Hello, I made a new project.
Please, take a look: h ttps://www.behance.net/gallery/187305861/Invictus-Brand-Visual-Identity
If you can help by leaving a like, I would be grateful
Hello, I made a new project.
Post your design for critique in the CritPit (or if you are a student, in the Student Forum)
We don’t do “likes” on social media. You want likes, put on mom’s fridge.
How are you supposed to print letters on black stationery? Anxiously awaiting your answer.
Yes, you can print texts on black papers with modern inkjets or laser printers.
You can’t, unless your inkjet or laser printer has a white cartridge.
If you are printing the black, you’re wasting way too much consumables on a desktop anything.
An inkjet printer with white ink capability is $$$$$
Most laser printers replace black with white toner. I’ve not actually seen one with CMYKW.
You can print a black background while keeping negative areas as texts. This is not a problem when it is a customer demand and he wants to deal with the expenses, and the final product will be limited done by a specialized printing company and not by the customer himself. It’s quite common here.
There’s a white version for large quantities.
Stationery is usually for one offs printed by the client themselves.
For professional production, printing black knockout isn’t a problem (unless the objects fill in for various reasons). For office stationery, it would be unusual and inconvenient.
Those are two different things. Perhaps we’re running into a Portuguese to English language issue. Printing text implies using ink or toner to print the letters and words themselves. Printing a black background while leaving the letters and words the color of the paper is, of course, doable.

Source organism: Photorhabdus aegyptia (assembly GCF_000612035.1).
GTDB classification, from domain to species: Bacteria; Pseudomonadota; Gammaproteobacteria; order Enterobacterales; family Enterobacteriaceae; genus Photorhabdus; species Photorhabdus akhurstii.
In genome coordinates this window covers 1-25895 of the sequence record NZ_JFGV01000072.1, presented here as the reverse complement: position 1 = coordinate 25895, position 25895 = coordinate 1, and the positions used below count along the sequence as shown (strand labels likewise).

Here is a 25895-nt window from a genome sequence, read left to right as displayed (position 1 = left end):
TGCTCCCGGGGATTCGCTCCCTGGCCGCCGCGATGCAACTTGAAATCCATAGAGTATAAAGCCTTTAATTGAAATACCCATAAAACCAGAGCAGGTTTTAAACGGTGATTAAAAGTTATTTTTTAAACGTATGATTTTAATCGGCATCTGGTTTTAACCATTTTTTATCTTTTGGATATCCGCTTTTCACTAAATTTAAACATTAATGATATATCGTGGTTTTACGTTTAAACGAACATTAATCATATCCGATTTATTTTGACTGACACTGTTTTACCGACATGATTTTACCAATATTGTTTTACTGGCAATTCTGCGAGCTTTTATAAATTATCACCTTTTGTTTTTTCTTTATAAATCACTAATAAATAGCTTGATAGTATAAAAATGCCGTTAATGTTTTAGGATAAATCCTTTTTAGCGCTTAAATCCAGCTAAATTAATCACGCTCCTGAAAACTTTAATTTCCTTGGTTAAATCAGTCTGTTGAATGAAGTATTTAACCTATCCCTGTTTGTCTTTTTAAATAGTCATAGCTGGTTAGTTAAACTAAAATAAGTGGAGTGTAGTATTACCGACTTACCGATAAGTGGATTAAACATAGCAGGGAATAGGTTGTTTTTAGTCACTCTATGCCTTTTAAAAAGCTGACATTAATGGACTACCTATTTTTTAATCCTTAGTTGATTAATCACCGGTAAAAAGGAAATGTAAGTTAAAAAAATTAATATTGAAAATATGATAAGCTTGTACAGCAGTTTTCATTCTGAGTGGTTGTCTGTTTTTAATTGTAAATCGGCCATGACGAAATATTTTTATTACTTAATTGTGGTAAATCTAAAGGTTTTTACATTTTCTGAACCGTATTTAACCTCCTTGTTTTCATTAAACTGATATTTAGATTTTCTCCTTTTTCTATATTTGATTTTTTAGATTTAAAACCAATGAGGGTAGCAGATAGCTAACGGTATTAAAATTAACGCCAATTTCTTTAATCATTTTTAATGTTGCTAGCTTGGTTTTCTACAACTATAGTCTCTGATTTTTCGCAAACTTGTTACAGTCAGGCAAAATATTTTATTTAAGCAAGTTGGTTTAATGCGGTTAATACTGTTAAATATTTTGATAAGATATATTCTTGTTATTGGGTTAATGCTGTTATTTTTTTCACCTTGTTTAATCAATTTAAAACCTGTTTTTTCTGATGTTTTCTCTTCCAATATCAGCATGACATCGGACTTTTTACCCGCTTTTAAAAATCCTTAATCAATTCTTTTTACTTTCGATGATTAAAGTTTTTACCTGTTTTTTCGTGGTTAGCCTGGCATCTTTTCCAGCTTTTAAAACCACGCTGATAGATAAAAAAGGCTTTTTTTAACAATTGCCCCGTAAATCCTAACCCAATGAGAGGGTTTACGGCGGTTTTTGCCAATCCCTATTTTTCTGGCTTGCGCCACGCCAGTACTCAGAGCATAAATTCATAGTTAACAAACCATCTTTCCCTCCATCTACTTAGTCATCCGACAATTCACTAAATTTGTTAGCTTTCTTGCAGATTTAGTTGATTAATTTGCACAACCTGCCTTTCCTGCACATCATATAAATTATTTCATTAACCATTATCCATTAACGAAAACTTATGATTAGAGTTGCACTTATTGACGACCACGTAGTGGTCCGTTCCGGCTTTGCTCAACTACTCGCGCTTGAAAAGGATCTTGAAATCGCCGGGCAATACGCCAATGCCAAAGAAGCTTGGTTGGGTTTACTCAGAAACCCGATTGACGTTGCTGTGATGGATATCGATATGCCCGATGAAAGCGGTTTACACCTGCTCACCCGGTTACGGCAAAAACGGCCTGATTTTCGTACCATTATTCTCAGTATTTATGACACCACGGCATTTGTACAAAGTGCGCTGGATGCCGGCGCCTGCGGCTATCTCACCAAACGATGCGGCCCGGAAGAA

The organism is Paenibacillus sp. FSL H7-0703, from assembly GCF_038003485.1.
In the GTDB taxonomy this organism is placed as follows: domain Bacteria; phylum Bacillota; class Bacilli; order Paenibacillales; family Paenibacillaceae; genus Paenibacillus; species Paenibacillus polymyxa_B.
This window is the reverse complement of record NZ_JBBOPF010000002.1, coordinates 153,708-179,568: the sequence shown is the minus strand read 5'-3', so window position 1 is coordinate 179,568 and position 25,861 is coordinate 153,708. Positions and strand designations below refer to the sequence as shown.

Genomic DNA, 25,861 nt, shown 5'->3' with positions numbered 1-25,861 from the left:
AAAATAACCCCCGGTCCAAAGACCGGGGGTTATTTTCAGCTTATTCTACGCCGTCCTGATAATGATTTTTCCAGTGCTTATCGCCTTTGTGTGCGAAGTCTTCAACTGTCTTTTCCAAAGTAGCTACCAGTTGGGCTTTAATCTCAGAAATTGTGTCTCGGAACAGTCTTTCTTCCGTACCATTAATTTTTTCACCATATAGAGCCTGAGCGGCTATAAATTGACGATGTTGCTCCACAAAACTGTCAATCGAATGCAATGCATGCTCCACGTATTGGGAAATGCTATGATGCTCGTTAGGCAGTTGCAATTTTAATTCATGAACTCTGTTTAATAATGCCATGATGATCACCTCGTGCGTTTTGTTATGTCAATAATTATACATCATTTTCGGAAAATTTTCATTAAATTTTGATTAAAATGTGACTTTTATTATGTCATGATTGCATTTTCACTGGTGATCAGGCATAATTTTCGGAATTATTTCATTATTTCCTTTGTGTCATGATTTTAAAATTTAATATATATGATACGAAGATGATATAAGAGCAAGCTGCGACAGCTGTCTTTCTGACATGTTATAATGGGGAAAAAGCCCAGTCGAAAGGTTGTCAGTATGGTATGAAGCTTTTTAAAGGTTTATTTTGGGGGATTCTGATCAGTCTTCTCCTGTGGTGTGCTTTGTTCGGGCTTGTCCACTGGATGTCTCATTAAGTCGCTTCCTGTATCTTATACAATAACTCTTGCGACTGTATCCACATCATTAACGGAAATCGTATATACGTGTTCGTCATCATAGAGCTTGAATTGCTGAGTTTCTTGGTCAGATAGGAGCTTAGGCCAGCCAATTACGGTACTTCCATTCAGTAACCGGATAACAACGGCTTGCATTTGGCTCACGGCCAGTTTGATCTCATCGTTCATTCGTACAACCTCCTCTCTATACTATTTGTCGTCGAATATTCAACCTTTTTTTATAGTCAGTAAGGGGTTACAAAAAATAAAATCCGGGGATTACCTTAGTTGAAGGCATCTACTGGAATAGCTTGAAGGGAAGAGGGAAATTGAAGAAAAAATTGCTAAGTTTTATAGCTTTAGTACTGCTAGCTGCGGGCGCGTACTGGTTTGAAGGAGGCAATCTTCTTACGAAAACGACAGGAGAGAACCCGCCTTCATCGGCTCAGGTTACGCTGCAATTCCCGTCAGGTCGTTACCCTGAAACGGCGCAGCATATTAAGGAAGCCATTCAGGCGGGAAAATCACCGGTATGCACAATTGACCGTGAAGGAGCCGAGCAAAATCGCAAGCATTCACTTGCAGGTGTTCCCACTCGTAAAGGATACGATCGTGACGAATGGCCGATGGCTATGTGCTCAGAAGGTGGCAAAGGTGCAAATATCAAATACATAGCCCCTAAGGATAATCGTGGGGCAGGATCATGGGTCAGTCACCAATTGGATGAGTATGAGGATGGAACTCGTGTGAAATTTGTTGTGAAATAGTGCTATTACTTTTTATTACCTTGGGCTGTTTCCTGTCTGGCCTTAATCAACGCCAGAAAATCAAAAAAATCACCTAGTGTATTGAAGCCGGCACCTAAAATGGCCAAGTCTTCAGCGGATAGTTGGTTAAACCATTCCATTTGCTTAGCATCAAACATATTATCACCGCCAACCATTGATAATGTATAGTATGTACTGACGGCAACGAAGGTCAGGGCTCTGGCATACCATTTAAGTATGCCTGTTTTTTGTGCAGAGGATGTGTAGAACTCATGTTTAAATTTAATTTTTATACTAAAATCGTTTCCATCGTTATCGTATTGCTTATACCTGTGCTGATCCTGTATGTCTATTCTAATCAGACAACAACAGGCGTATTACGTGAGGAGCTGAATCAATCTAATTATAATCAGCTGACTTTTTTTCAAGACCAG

In addition, the first example doesn’t appear to be stationery to me — especially since you have an example of lighter-color stationery further down the page. Instead of the first example being stationery, it appears to be an example of a page from a promotional booklet or brochure, perhaps.
Your branding project is very beautiful. From an aesthetic viewpoint, I quite like it. However, it’s not very practical due to the many printing problems and expenses involved. It could work for a client who wants to deal with these problems continually, but that would require an exceptional client. Is what you’ve posted for an actual client, or is it for a hypothetical client?
As an example of the printing problems, the blue you’ve used cannot be reproduced in CMYK. Printing that color would require a spot ink. Even then, the color appears to be reflex blue or something similar. Although it’s a beautiful color, it’s a problematic ink for printers to deal with since its alkaline composition requires a longer drying time than other inks, which leads to other problems, such as ink set-off on the back of stacked printed sheets and requiring the blue ink to stabilize before a second run through the press for the other colors.
In addition, the extensive use of large areas of black creates additional printing challenges that I won’t get into here. Instead, I’ll say again that this visual branding effort — although very beautiful — would be impractical for all but the most exceptional client who understood and was willing to endure the considerable expense of constantly dealing with the printing problems associated with it.